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Single vaccine jab appears highly effective against COVID-19, experts say –



A single jab of COVID-19 vaccine appears to be highly effective, which could allow better use of scarce supplies and see more people immunized, federal and Quebec health officials said Thursday. 

Health authorities in Ottawa said experts were looking at whether one shot of the Pfizer-BioNTech vaccine could be almost as good as the recommended two. 

Canada’s deputy chief public health officer, Dr. Howard Njoo, called the data in a new Canadian-authored study compelling.

Writing in the New England Journal of Medicine, two doctors say U.S. data indicate the vaccine to be 92 per cent effective against COVID-19 two weeks after just one dose. Original data suggested a first dose offered about 52 per cent protection.

Co-author Dr. Gaston De Serres, with the Institut national de sante publique du Quebec, said preliminary data show a single dose given to health-care workers and long-term care residents in the province had been 80 per cent effective within two or three weeks.

De Serres and Dr. Danuta Skowronski, with the British Columbia Centre for Disease Control, said delaying second doses could allow more of the most vulnerable to be protected by giving them at least one shot.

To stretch its supplies, New Brunswick said residents at lower risk for severe disease will now wait up to three months for a second vaccine dose so as many others as possible can get their first.

“This is not a perfect approach but action is required,” said Dr. Jennifer Russell, the province’s chief medical officer of health.

Across Canada, COVID-19 has killed 21,435 people out of 834,000 infections. Almost 33,000 people are currently infected, according to federal data.

Ontario reported another 44 pandemic-related deaths to bring its total to 6,773 and Quebec saw 10 more fatalities, bringing its total to 10,268.

“It is important to remember that the vast majority of Canadians remain susceptible to COVID-19,” the Public Health Agency of Canada said.

The misery inflicted by the pandemic, beyond its rising death count, was highlighted Thursday by a report showing record-setting job losses in the country’s largest province last year, with young people hit hardest.

Ontario’s fiscal watchdog said 355,000 jobs disappeared, while another 765,000 people had work hours cut. Youth unemployment jumped to 22 per cent.

The Canadian Labour Congress, noting many people were still out of work and facing an end to emergency benefits, called on Ottawa to provide extra weeks of aid beyond the maximum 26. Latest federal data show the Canada Recovery Benefit paid out $9.88 billion in the $500-a-week aid to more than 1.7 million people in the past four months.

Despite mounting casualties, new cases of COVID-19 have plunged in recent weeks, prompting eased restrictions in many areas.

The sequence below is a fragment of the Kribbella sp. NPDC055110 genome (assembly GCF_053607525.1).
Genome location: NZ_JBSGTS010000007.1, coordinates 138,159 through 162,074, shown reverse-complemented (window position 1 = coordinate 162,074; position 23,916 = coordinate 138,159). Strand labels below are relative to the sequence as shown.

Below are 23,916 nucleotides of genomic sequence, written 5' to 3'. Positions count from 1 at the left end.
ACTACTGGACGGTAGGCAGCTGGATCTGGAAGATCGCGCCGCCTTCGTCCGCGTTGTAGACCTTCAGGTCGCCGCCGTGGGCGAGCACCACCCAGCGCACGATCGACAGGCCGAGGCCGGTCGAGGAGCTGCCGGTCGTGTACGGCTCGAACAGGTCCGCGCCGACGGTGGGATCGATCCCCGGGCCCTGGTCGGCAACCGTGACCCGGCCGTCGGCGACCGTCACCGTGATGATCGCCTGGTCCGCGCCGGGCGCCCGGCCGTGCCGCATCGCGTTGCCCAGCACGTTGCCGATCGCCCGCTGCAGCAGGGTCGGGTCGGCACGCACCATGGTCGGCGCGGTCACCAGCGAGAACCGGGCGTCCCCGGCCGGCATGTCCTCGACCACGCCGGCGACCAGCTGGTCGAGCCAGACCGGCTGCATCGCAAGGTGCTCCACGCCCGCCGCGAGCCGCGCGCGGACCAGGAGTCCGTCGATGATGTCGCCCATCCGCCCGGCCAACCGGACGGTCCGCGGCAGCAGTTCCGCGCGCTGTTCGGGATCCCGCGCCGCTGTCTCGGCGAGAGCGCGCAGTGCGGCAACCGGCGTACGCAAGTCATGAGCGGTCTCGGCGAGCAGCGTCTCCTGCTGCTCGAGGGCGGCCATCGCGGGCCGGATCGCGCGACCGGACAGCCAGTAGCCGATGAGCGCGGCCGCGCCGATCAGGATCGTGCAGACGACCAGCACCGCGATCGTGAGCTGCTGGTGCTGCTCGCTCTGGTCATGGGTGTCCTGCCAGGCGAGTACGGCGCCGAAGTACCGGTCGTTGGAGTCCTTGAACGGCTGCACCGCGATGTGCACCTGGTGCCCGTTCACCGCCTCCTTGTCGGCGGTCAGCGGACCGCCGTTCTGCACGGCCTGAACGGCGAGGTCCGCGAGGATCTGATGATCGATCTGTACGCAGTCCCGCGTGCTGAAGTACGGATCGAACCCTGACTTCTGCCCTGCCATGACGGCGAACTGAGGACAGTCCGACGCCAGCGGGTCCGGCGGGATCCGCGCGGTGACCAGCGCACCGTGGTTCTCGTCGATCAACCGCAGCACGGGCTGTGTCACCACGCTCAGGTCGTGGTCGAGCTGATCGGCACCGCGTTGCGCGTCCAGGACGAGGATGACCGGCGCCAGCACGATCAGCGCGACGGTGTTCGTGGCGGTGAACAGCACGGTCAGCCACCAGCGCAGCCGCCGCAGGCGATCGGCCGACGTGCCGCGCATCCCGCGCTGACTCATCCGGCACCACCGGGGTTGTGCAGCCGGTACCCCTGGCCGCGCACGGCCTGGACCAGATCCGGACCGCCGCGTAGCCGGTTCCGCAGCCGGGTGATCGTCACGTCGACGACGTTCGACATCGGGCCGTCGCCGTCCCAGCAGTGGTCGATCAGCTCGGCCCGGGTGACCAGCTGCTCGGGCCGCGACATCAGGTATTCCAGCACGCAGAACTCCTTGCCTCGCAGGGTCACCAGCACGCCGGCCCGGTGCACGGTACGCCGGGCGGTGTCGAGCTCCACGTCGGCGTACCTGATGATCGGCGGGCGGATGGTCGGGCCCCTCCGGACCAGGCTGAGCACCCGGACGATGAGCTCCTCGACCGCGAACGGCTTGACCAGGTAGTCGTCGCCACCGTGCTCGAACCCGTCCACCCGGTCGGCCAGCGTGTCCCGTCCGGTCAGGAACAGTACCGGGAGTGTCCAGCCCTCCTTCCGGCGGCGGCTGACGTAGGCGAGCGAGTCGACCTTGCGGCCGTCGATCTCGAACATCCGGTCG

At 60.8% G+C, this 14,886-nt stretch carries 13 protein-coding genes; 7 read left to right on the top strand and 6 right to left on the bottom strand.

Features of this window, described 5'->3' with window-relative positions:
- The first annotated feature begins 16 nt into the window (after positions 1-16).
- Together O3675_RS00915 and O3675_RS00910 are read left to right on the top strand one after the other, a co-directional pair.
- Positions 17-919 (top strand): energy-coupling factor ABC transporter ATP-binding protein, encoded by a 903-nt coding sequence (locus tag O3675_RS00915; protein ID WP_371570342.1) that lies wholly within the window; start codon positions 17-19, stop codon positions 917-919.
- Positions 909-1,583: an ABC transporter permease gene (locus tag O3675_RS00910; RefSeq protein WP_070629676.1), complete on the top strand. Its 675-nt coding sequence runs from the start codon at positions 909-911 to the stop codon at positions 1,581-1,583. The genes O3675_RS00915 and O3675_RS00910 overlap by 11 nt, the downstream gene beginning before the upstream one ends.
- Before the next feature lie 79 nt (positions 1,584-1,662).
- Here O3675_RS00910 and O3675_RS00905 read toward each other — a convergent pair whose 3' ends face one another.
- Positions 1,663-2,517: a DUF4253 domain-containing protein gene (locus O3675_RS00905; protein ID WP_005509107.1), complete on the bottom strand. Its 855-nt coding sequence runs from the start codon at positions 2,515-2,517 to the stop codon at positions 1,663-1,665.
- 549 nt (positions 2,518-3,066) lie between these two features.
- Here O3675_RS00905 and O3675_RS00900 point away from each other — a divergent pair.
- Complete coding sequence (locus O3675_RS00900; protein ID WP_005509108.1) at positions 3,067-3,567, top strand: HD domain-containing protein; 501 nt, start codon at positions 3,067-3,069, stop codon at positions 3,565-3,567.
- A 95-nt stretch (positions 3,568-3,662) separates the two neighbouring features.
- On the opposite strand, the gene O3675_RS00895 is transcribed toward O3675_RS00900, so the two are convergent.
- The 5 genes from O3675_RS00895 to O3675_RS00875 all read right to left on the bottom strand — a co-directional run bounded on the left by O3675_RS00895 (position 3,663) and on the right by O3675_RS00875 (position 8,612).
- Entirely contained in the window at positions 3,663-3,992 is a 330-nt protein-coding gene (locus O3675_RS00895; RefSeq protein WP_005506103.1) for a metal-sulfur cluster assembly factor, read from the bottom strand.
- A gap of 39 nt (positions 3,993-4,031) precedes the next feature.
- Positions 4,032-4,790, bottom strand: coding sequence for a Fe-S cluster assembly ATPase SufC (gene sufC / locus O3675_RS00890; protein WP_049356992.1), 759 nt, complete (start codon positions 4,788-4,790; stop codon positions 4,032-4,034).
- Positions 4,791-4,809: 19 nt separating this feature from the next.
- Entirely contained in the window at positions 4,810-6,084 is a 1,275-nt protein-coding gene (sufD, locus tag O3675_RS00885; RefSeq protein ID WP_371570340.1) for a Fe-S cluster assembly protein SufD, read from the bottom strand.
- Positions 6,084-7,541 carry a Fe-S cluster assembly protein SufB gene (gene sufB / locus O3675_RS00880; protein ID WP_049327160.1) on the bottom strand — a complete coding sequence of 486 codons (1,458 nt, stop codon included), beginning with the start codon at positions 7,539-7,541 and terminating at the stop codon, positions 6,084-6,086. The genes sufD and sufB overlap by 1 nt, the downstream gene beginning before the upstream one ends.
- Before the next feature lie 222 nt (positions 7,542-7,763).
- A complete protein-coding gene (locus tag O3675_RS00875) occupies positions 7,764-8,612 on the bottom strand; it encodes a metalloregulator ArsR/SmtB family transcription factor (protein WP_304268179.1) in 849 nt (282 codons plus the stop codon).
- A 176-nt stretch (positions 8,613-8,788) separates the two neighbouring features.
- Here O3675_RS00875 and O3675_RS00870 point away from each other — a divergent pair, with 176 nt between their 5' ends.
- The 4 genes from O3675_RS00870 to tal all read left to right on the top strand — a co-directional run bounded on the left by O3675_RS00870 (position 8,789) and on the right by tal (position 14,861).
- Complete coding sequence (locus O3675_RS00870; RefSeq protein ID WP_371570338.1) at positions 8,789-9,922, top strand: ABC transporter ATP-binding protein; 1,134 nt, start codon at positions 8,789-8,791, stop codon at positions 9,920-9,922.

Alberta Health Minister Tyler Shandro said it may be safe to lift more restrictions soon as the numbers trend downward. The province announced 415 new infections Thursday. 

However, Saskatchewan Premier Scott Moe issued a recommendation that residents travelling outside the province get tested twice for COVID-19 to prevent more contagious variants from taking hold there.

In British Columbia, health officials reminded residents to follow public health orders and restrictions after a rise in cases from earlier this week. The province reported 617 new cases on Thursday after recording 348 cases between Sunday and Monday.

In a joint statement, provincial health officer Dr. Bonnie Henry and Health Minister Adrian Dix said much of the uptick in cases has been in the Lower Mainland and in the province’s northern region.

Ontario Premier Doug Ford said his province was considering a plea from two hot spots — Toronto and Peel Region — to stay locked down for two more weeks. 

In Newfoundland and Labrador, where a stubborn outbreak of coronavirus disease has hit the capital region, the mayor of a fly-in community expressed shock after a still unconfirmed case in his village.

Mayor Barry Andersen of Makkovik on Labrador’s north coast said the case appeared to be related to medical travel to St. John’s. Save for a few scattered cases, Labrador health officials have so far managed to keep the virus out of the region. 

Makkovik was one of the first places in the province to receive the Moderna vaccine and about 75 per cent of residents have received two doses.

In Manitoba, those able to receive their shots can now access proof of vaccination to carry with them. The information can be printed from a government website while the province works toward more formal vaccination cards like in British Columbia.

Quebec Premier Francois Legault, meanwhile, said his government would compensate soon-to-reopen movie theatres barred from selling popcorn and other snacks as an anti-pandemic measure. 

— With files from Mia Rabson and Jordan Press in Ottawa, Jacob Serebrin in Montreal, Sarah Smellie in St. John’s, N.L., Holly McKenzie-Sutter in Toronto and Kevin Bissett in Fredericton.

This report by The Canadian Press was first published Feb. 18, 2021.

Colin Perkel, The Canadian Press

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Ontario records highest number of new COVID-19 cases in more than three weeks – CTV Toronto



Ontario is reporting the highest number of new COVID-19 cases in more than three weeks.

Health officials reported 1,299 new COVID-19 cases on Sunday, which is a sharp increase from the 990 cases reported on Saturday.

It’s the highest number of new infections in a single day since Feb. 13, when 1,300 new cases were logged.

Ontario also reported an increase in the number of COVID-19-related fatalities in the previous 24-hour period, with 15 deaths added.

With 46,586 tests completed in the previous 24-hour period, Ontario’s positivity rate also increased to 3.1 per cent. 

Health officials also deemed 1,105 more cases of the disease to be resolved, bringing Ontario’s number of recovered patients up to 290,840

Sunday’s case count brings the total number of lab-confirmed cases in Ontario to 308,296, including deaths and recoveries.